Parker Chapin Flattau & Klimpl

Parker Chapin Flattau & Klimpl was a New York City-based law firm that practiced from 1934 to 2001, when it merged with Dallas-based Jenkens & Gilchrist. It was a prominent mid-sized New York firm, often called a corporate and securities boutique because of its highly regarded middle market securities practice which also embraced securities litigation and arbitration. Its securities clients, according to electronic filings with the Securities and Exchange Commission, included Sbarro, Sotheby's and Logitech.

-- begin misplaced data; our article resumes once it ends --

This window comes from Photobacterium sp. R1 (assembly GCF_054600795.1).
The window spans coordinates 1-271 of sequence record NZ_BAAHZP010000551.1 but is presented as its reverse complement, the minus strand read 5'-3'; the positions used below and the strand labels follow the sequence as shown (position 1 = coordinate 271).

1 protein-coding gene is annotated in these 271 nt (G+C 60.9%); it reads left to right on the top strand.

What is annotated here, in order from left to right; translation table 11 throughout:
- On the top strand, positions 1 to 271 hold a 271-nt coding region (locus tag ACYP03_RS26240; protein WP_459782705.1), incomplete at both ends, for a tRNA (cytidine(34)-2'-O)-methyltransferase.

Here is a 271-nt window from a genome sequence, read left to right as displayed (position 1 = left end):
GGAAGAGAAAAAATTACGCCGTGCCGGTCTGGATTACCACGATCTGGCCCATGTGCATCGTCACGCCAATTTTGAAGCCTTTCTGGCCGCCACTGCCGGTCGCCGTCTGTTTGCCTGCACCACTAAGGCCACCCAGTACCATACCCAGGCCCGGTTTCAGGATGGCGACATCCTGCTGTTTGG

Parker Chapin was also known for its close association with New York City municipal law and real estate developments within the city. The firm numbered some 125 attorneys when it merged with Jenkens & Gilchrist to rebrand under the name Jenkens & Gilchrist Parker Chapin. In 2005, the Parker Chapin partners defected to open a New York office for the Atlanta firm Troutman Sanders. Altogether some 90 attorneys made the move, though the office remained in the same location, in the iconic Chrysler Building. The New York partners had become disenchanted by the massive liabilities that Jenkens was experiencing stemming from its tax shelter practice out of its Chicago office, which eventually led to the collapse of Jenkens.

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